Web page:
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Monday, 24 February 2014
Page: 698

Mr WATTS (Gellibrand) (13:14): I speak on this motion on education funding at a moment when the importance of investing in the skills and education of people in my electorate has been made all too clear. The education system in Melbourne's first is already under great strain. Schools face larger class sizes and smaller budgets, and our TAFEs struggle with the consequences of the state liberal government's $300 million of budget cuts. Our exceptional teachers and school leaders in Melbourne's western not to blame for the strains confronting our education system. Watching what they do with so little is remarkable.

One such school, Sunshine Secondary College, which was rightly recognised by the Grattan Institute's Turning around schools: it can be done report last week, was acknowledged as a leader in school turnaround. The vision of principal Tim Blunt for Sunshine Secondary College is to be applauded, and the results the school is now seeing in maths attainment are a worthy model for schools across the nation.

Despite these success stories, those teaching our children in Melbourne's west are facing difficult times. The loss of the Toyota plant in Altona has sent shock waves through our community and will place an increasing strain on our education system in future years. Due to the Prime Minister's inaction, at least 2½ thousand manufacturing workers in Melbourne's west are losing their jobs. Two and a half thousand families will be suffering the social dislocation of redundancy and an uncertain economic future.

The way for Melbourne's west to rebuild is through retraining and education. The need for investment in our education system has never been greater, for it is not only the workers but the children of the workers that will suffer from the decline of manufacturing in the west. Studies show that a child's health and wellbeing decrease if a parent has been unemployed for the past six months. It is hard for these kids to focus on English and science when their parents are at home struggling with the reality of unemployment. This stress has an impact on a child's ability to learn. A child whose parent loses their job is 15 per cent more likely to repeat a grade at school. This impact on a child's marks has nothing to do with their intelligence. These kids will face new obstacles to reaching their full potential through no fault of their own.

Our schools need to help these children get the educational support they deserve so that the gap between those who have and those who do not does not widen, for, if left unchecked, it will widen. Studies show that the children of unemployed parents will on average earn nine per cent less than the children from similar backgrounds throughout their lives. They are also more likely to end up on welfare payments themselves.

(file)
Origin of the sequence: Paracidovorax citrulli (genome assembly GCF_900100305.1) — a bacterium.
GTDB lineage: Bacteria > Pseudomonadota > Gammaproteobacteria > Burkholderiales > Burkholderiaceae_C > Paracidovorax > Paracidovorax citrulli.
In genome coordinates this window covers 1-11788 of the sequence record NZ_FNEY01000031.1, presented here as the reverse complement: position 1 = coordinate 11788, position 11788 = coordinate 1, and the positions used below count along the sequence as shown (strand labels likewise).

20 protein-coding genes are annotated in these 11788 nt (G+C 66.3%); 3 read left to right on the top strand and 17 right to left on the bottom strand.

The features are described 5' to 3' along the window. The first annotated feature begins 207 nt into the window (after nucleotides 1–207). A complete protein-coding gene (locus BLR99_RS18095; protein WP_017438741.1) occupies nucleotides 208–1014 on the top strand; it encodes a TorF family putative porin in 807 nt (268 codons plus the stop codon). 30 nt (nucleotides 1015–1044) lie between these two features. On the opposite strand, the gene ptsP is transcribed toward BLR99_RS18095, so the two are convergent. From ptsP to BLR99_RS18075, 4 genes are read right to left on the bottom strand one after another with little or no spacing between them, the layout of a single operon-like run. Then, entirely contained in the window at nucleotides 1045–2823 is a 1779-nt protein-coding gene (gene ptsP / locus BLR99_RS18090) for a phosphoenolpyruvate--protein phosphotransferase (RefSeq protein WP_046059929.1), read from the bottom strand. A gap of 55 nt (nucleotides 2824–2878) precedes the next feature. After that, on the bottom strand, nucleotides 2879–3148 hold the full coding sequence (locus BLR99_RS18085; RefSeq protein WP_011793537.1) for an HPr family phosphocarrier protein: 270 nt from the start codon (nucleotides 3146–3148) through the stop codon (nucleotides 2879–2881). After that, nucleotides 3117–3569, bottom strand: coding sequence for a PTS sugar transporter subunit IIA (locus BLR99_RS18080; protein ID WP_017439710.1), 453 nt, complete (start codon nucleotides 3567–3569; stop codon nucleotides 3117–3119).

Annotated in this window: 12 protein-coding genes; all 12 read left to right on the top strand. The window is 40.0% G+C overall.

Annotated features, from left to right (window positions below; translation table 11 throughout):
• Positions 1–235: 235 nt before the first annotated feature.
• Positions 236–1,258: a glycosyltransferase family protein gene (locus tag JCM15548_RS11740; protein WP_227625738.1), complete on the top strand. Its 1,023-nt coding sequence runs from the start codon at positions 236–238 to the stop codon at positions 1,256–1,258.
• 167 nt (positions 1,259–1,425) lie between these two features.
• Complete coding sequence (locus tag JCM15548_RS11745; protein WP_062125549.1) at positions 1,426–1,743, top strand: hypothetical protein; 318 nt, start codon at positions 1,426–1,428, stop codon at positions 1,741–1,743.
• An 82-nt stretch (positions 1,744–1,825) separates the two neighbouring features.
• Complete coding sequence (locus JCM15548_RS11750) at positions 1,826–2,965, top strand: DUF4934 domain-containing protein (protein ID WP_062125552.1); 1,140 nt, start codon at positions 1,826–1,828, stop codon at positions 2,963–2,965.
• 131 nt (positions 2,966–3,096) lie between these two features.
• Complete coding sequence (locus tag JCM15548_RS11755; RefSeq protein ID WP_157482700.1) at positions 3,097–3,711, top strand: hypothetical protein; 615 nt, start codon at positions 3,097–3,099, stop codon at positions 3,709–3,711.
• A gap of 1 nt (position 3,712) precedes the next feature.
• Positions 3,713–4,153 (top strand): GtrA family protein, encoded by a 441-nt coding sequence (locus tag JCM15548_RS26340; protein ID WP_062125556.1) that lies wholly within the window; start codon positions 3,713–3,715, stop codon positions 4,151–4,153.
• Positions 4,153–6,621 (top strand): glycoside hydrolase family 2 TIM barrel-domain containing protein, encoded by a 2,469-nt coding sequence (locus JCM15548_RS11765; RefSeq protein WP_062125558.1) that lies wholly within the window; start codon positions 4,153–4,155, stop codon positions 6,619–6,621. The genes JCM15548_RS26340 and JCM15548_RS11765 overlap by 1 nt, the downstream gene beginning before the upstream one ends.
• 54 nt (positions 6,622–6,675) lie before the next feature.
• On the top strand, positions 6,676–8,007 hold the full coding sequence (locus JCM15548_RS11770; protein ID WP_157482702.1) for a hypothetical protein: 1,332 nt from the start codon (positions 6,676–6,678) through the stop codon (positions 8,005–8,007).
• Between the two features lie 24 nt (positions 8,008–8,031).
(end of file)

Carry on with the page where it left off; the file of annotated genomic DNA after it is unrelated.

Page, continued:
So an increased and, importantly, better targeted investment in our education system needs to happen now. It needs to happen both for the manufacturing workers now looking for new career pathways and the children struggling with a stress they cannot fully comprehend. Even the state Liberal government claims to agree with this. In the wake of the news of the Toyota closure, Victorian Treasurer Michael O'Brien declared, 'It is time to redouble our efforts and to make sure that we can manage this transition and give those workers new opportunities, give them training opportunities to get new jobs.'

If the Victorian Treasurer is serious about looking after the unemployed workers of Melbourne's west, he can start by reversing his government's record cuts to the TAFE sector. I know that the higher education institutions of Melbourne's west, led by Victoria University, would be far better equipped to deal with this new retraining task had they not had the additional $40 million, 80 courses and hundreds of staff members taken away from them in 2012.

This investment in TAFE is important in the short term, but what is needed to deal with this long-term dislocation is investment in our schools. Yet, rather than giving school students the tools to escape the chasms they now find themselves in, the Abbott government are digging deeper and deeper into the earth. They are playing games with the education funding they guaranteed during the 2013 election. First, the Minister for Education announced that, despite their promised unity ticket, funding was no longer guaranteed and it was back to the drawing board. Then he announced that the funding was there but allocated according to the Howard government's failed socioeconomic status model. Finally, the education minister affirmed the funding but, staggeringly, did not tie it to any needs based funding model at all. We are left wondering what further surprises the Abbott government will pull to prevent our schools from receiving the funding they deserve.

It is an uncertainty that would not have been seen under a Labor government. Under the Better Schools Plan, education funding was to be allocated to the schools that needed it the most. This needs based funding model would have been a boon for schools like Sunshine Secondary College, allowing an innovative principal to do even more to serve students from low socioeconomic backgrounds and non-English-speaking backgrounds. And, under the Better Schools Plan, Labor would have invested $75 million in 35 schools in Gellibrand, increasing these schools' funding by an average of more than 30 per cent.

This is the funding our kids need to reach their full potential. This is the funding needed to ensure that kids in our community are supported while their families are going through tough times. But all we have seen from the Prime Minister on education is false starts, backflips and blank cheques. The Prime Minister needs to do for these children what he could not do for their parents and provide the support that they need to have for a brighter future.